bios-newAccording to former Director General of the International Water Management Institute David Seckler, “The environmental community in the 1980s went crazy pressuring the donor countries and the big foundations not to support ideas like inorganic fertilizers for Africa.”  The Rockefeller and Ford foundations withdrew funding, along with the World Bank.

Well fed environmentalist types congratulated themselves on their “success”, as the Ethiopian famine of 1984-’85 destroyed over a million lives.  Millions more were left destitute, on the brink of starvation.

Borlaug became involved in 1984, at the invitation of Ryoichi Sasakawa, chairman of the Japan Shipbuilding Industry Foundation (now the Nippon Foundation).  Sasakawa wondered why methods used so successfully in Asia, were not being employed in Africa. Since that time, the Sasakawa Africa Association (SAA) has trained over 8 million farmers in SAA farming techniques.  Maize crops developed in African countries have tripled, along with increased yields of wheat, sorghum, cassava, and cowpeas.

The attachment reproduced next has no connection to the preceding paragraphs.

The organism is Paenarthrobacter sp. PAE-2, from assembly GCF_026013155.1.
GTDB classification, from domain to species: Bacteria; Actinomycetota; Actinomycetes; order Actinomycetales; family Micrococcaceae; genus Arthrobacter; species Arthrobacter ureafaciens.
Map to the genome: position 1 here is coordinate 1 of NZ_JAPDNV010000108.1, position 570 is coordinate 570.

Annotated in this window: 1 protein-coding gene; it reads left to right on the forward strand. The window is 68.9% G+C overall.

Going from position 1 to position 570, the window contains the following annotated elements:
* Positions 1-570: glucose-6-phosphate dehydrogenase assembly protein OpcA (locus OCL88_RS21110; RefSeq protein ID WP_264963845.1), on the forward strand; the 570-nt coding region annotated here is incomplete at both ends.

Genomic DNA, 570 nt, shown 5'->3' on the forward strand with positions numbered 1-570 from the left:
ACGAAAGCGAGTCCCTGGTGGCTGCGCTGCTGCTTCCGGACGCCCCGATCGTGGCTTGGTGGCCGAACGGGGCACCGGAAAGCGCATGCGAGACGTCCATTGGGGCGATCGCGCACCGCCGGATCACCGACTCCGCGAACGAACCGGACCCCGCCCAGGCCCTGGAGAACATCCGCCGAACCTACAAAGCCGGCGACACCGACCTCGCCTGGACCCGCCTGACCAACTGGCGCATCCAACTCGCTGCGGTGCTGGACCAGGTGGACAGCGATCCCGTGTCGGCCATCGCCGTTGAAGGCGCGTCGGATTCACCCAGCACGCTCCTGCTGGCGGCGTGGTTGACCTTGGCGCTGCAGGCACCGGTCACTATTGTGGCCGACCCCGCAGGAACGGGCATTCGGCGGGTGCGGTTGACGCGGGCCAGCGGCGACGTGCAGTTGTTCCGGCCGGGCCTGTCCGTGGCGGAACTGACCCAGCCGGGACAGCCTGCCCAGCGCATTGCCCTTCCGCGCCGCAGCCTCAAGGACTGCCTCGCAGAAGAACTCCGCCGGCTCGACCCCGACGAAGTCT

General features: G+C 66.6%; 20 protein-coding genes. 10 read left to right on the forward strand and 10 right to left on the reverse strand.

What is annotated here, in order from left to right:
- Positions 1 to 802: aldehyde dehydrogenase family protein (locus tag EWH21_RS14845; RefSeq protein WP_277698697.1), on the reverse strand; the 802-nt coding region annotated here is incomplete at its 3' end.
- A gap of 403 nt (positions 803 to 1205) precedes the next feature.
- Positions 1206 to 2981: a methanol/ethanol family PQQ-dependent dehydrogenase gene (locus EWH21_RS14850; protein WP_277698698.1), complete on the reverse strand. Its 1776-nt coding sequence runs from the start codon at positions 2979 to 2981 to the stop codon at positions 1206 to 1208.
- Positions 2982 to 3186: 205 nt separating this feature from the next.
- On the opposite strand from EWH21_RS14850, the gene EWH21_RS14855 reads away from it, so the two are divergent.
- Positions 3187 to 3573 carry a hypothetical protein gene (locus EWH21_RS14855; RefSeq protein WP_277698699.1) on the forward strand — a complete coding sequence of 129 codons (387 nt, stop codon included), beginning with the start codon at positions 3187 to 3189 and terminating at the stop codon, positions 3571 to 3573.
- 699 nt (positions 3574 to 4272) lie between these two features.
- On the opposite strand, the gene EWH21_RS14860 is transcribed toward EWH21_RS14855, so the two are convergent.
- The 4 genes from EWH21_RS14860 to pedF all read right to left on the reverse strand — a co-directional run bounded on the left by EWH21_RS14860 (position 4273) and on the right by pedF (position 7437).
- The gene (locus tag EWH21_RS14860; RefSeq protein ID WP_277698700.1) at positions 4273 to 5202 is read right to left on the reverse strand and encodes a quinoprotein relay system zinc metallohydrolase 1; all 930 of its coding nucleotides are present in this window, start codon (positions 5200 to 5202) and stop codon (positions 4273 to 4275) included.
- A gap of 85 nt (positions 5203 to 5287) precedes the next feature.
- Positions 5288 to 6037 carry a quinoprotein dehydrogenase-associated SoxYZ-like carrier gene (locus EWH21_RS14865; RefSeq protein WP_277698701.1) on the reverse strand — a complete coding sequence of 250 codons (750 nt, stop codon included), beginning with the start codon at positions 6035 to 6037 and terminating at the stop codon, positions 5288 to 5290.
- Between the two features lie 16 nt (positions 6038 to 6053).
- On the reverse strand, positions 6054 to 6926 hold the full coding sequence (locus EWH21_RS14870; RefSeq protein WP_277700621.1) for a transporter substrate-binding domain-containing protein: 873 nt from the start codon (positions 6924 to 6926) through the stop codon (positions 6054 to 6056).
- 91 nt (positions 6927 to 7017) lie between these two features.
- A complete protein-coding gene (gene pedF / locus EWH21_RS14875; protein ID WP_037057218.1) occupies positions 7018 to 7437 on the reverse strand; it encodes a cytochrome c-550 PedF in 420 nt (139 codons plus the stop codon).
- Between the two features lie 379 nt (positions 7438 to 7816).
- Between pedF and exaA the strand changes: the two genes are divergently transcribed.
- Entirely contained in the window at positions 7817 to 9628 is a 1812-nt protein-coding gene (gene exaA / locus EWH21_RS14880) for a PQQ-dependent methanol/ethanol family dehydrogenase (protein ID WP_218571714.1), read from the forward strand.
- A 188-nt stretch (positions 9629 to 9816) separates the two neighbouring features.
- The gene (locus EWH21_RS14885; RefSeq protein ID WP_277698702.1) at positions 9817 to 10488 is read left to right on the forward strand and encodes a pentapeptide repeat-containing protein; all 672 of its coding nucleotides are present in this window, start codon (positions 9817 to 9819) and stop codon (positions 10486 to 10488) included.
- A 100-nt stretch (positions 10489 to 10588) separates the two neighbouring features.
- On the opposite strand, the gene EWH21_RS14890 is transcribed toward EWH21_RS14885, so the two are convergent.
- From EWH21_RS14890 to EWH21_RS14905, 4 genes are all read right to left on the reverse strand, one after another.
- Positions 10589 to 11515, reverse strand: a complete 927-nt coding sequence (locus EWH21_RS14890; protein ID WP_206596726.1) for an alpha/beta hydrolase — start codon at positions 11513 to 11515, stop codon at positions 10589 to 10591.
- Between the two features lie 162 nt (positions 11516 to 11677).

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Norman Ernest Borlaug died of Lymphoma in 2009, at the age of 95. Prime Minister of India Manmohan Singh and President Pratibha Patil paid tribute, saying “Borlaug’s life and achievement are testimony to the far-reaching contribution that one man’s towering intellect, persistence and scientific vision can make to human peace and progress”. The United Nations’ Food and Agriculture Organization (FAO) described Borlaug as “… a towering scientist whose work rivals that of the 20th century’s other great scientific benefactors of humankind”. American author and journalist Gregg Easterbrook wrote in 1997, “[The] form of agriculture that Borlaug preaches may have prevented a billion deaths.

The world population when Ehrlich released his book in 1968, was about 3.53 billion.  Today, that number stands at 7.6 billion and, when we hear about starvation, such events are almost exclusively man-made.  The American magician and entertainer Penn Jillette described Norman Borlaug as “The greatest human being who ever lived…and you’ve probably never heard of him.”  Let that be the answer to the self-satisfied and well-fed, environmentalist types.

 

“I now say that the world has the technology—either available or well advanced in the research pipeline—to feed on a sustainable basis a population of 10 billion people. The more pertinent question today is whether farmers and ranchers will be permitted to use this new technology? While the affluent nations can certainly afford to adopt ultra low-risk positions, and pay more for food produced by the so-called ‘organic’ methods, the one billion chronically undernourished people of the low income, food-deficit nations cannot.” – Norman Borlaug, 2000